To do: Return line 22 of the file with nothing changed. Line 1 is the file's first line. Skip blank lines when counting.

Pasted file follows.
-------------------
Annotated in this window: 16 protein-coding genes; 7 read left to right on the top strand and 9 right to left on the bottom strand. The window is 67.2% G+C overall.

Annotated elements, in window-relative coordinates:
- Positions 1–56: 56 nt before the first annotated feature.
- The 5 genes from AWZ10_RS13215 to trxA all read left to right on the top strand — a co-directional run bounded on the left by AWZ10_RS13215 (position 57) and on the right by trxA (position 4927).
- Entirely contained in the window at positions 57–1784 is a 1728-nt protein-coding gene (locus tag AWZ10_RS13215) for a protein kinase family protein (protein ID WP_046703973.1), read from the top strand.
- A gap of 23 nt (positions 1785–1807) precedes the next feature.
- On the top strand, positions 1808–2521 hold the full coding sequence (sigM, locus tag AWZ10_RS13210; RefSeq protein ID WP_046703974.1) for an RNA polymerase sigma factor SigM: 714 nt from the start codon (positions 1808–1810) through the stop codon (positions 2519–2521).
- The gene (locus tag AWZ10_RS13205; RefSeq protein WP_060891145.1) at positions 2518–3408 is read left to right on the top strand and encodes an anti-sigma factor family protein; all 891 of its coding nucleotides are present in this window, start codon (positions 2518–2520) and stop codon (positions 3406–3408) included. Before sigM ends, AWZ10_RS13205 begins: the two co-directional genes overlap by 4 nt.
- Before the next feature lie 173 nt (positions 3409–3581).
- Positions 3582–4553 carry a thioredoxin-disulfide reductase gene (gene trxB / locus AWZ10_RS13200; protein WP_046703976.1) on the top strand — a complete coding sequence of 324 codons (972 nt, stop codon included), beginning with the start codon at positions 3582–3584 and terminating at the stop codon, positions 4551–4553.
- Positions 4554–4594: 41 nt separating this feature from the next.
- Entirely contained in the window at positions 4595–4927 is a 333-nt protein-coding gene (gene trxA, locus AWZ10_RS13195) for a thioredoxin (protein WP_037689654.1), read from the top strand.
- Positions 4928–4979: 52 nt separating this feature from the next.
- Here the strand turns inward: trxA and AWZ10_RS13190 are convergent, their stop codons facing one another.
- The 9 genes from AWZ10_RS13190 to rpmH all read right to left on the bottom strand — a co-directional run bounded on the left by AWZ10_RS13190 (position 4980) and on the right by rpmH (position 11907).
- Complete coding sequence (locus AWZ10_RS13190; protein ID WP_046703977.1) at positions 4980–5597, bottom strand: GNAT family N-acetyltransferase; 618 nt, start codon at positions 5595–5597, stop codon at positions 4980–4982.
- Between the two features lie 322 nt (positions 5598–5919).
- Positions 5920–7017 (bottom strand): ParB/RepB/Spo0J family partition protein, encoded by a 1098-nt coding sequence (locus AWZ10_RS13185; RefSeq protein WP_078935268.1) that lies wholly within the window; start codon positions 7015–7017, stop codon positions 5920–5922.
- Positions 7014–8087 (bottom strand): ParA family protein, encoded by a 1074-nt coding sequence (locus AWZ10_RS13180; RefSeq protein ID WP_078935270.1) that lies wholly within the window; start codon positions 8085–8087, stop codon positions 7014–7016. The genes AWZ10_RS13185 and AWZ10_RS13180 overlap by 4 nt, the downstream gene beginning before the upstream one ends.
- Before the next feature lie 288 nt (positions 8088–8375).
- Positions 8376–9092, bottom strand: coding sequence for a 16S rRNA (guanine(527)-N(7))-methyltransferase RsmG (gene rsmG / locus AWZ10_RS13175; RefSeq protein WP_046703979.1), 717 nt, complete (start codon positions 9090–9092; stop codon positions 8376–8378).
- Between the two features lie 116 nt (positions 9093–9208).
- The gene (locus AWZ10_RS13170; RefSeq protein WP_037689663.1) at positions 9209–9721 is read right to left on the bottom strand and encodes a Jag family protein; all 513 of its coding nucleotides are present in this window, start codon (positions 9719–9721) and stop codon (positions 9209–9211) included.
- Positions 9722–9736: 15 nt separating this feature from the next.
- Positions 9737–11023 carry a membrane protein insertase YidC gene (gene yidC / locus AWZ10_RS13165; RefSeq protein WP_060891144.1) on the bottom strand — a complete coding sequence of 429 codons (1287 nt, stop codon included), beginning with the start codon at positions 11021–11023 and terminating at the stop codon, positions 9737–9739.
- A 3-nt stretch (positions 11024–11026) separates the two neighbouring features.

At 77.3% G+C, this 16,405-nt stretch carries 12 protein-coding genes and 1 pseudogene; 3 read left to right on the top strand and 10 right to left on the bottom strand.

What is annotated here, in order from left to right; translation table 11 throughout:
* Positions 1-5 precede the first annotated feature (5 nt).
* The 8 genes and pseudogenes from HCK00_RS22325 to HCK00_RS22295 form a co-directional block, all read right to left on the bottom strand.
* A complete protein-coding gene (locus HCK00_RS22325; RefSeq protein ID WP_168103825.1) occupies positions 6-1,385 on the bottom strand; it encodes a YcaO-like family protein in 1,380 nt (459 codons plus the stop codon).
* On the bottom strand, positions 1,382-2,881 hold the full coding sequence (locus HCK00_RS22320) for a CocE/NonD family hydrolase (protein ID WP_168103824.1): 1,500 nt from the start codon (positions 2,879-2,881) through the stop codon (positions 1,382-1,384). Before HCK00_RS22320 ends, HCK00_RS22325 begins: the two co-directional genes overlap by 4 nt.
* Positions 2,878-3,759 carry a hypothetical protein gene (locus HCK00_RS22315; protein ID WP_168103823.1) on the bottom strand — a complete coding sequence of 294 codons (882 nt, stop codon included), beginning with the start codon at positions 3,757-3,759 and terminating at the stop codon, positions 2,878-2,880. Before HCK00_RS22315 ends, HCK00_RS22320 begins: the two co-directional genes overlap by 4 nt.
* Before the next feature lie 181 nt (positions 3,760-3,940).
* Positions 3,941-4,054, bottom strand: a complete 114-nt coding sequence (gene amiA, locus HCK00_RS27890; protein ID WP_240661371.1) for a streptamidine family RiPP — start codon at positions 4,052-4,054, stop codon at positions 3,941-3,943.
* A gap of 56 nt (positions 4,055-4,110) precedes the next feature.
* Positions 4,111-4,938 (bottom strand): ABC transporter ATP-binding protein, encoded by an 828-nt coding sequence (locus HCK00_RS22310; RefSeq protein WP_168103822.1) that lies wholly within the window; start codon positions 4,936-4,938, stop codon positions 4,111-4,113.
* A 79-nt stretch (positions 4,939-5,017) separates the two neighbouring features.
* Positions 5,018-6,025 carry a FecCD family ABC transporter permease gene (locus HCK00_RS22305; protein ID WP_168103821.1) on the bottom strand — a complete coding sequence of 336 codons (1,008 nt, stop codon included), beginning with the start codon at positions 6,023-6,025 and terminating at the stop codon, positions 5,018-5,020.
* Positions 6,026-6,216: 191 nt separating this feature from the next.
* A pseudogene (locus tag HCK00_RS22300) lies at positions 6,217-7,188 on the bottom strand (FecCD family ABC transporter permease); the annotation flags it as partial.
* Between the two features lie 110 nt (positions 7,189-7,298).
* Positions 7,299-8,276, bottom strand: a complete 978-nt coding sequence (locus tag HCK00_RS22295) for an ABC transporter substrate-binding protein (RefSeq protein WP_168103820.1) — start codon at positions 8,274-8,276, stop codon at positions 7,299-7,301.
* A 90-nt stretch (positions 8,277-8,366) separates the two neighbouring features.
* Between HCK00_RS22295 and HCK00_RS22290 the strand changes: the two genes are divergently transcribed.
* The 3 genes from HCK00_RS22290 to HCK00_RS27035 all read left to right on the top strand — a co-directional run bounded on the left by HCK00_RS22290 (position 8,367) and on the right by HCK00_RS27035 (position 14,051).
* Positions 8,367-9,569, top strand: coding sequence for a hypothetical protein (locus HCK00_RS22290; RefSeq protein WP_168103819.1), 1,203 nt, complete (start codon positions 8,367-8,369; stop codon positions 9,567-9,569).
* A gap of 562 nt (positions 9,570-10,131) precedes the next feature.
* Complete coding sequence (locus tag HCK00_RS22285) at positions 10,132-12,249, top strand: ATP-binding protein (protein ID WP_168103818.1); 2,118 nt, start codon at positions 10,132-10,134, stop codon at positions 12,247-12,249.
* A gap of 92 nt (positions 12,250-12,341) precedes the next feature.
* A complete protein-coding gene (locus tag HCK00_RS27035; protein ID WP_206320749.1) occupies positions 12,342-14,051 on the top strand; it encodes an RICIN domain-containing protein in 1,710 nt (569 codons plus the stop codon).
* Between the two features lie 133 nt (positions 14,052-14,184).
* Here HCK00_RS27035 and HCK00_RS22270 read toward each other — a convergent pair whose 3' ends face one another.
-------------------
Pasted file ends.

- Between the two features lie 116 nt (positions 9093–9208).